But, starting from this consideration you made, I wish share one experience about, a person, "skilled" one told me some days ago, while I'm starting a new project: "here we must have a coding standard.. bla bla bla, we use, we must use as more as possible everything static, static methods, because static methods are faster than instance one...", after I said: "where hell am I"??

This is just a little fact, but I agree with the sentence you said, "I don't think that we need to apologize if we are working at a high level that makes it hard to beginners", you know, what can we expect here where all that you can hear about you day-by-day work is "do it fast, do it dirty but fast" and I add at the end "so it's possible to earn as much as possible with less"...

I want to excuse to everyone who'll read this comment about my poor english..


Troy DeMonbreun

The problem is that the "Apes from the Zoo" are already already out and creating projects under the "Crack the Whip" managers.

There is a positive way I tend to think about at it and a negative way I tend to think about it.

I think "A steep learning curve is great for me because I am less intimidated than most by a steep learning curve. More $$$ for me!"

AND I think, "Hmm, I'm worried because there is such a steep learning curve. That means a continuing foothold of Ape-Driven Development out there"

An as such:

  • I might have cleanup behind crappy Ape-code at a future company.

  • I might have to work for a company who doesn't value quality because the Apes turned out something that sorta works.

  • I might have to worry about jobs being outsourced to another country because most managers would rather pay 1/3 the price to get something that sorta works.

  • I might have to worry that stable architecture practices are slowly becoming extinct in the Business Software world.

Who knows, in a few generations, if the massive existing Technical Debt isn't paid off rapidly enough, maybe we'll have a Technical Recession?

Just an off-the-top-of-my-head thought.

Eldon Ferran de Pol


I find this kind of approach bit difficult to understand and also entirely unhelpful. The "disscusions that have been taking place" have nothing to do with getting good, experienced developers to apologise for their skills and everything to do with acknowledging that there are one hell of alot of developers that find barriers to entry to the top levels of coding.

Simply blaming people for their ignorance and lack of self motivation doesn't actually help improve the industry. It is just a back slapping execise for "good" developers to say how great they are and how rubbish others not like them are. Roy's post and others like it are trying to address the fundamental question of why so many developers coast through their careers, often without even ever being exposed to good practices be they testing, good design or anything else. The low standards of development that are indeed rife in the industry should be questioned not mocked (no pun intended).

On the one hand you seem to say it takes 10 years to be truly good (I agree) but on the hand seem to belittle anyone who hasn't got there yet. How does that help people with two years experience acheive? It doesn't. What it does it place an elitist veneer over quality coding that ultimately perpetuates the difficulties that people have in learning their trade. Sure the self motivated and the people lucky enough to work under good people early in there career will always rise to the top.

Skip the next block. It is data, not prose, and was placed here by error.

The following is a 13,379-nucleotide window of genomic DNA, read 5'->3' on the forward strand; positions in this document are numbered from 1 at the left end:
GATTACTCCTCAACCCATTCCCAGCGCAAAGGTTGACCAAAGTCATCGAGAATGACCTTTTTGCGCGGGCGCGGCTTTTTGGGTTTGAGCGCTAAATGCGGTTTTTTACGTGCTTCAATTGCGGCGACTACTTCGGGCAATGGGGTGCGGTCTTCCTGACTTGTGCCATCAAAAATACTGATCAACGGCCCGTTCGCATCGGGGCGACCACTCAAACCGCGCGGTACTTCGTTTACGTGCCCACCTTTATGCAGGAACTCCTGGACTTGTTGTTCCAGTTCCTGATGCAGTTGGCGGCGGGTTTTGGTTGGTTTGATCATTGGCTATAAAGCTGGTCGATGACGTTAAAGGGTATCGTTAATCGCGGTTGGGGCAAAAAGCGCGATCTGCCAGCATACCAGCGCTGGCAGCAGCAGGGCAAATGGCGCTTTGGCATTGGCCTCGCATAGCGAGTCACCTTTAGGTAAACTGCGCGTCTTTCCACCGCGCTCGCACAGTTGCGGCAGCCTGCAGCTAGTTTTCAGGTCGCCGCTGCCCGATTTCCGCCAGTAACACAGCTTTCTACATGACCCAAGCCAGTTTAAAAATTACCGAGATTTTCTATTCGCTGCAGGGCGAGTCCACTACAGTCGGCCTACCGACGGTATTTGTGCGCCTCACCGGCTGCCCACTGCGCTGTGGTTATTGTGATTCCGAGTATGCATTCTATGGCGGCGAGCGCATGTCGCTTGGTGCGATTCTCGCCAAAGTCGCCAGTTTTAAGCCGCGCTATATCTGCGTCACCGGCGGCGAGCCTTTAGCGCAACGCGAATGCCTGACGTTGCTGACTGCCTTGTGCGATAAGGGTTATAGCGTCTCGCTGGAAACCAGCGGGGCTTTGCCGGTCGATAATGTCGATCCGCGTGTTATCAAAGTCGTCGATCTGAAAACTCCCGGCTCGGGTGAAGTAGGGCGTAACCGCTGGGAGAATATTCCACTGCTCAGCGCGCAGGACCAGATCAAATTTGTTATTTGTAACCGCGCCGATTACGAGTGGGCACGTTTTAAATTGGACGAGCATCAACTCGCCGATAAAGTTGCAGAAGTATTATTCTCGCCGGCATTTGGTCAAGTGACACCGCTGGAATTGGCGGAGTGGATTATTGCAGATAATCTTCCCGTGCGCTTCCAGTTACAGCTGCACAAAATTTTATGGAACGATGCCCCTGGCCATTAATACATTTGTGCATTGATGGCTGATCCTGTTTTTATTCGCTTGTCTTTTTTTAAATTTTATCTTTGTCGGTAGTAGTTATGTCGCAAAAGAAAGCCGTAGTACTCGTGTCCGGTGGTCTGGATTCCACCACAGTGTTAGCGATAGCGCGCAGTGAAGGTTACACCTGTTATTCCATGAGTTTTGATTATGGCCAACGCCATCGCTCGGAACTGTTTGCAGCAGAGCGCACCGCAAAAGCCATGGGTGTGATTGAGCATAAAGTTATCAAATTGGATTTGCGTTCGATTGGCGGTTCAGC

I actually this is a critical debate that should really be moving into the academic world. I have long asked myself why so many people with computer science degrees are barely prepared for developing software when they arrive on the job market. There is definately a huge learning curve from there so why not help people along it because you clearly have the knowledge to do that.

Ayende Rahien


I had no intention of trying to belittle anyone. The intent of this post is to make it clear that programming is skilled work.

Not being skilled in it is not a crime, but you should not be expected to be skilled with that overnight.

And the industry as a whole should accept the fact that this is skilled work, not attempt to get along by throwing bodies at the problem

Eldon Ferran de Pol

I completely understand that point but it is an issue for management and training. Of course terms like "the masses" and "X in 21 days" are belittling. Hiow else did you mean them?

The problem is that there is a purist community (especially around TDD) that whether or not they intend to or not come over as very unapproachable and will critisice any code that is not fully DI'd, mocked, SRP'd etc, etc. Now that is fine amoungst their contemporaries but the reality is that for many dev's when they are starting out full of enthusiam, constanly being critised for the failings of code rather than praised for the improvement compared to last week isn't helpful.

The vital point of Roy's blog in particular is seperate out the techniques and find an incremental approach that allows people to build layer by layer, knowledge on knowledge. That is the fundamental approach to learning that we all go through. Anything that comes out of those discussions that helps achieve it is extremely positive.

I was working closely with a junior a while ago and I started with really simple stuff. Things like: Write Short Methods. For about a week I didn't introduce anything more than that. That is not going to set the world on fire but it does prepare for when we start refactoring, introducing the odd pattern, and start testing.

Ayende Rahien

"The masses" ? I don't recall using this term.

X in 21 days is a bad practice, how is this belittling?

I don't think that I am a purist, and I certainly don't call to prevent people from learning. I think that you are missing the main point of the post.

It is suppose to point out what your expectations should be. Not about how to teach people. Different topics all together.

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  3. Tasks for the new comer (2):
    15 Apr 2016 - Quartz.NET with RavenDB
  4. Code through the looking glass (5):
    18 Mar 2016 - And a linear search to rule them
  5. Find the bug (8):
    29 Feb 2016 - When you can't rely on your own identity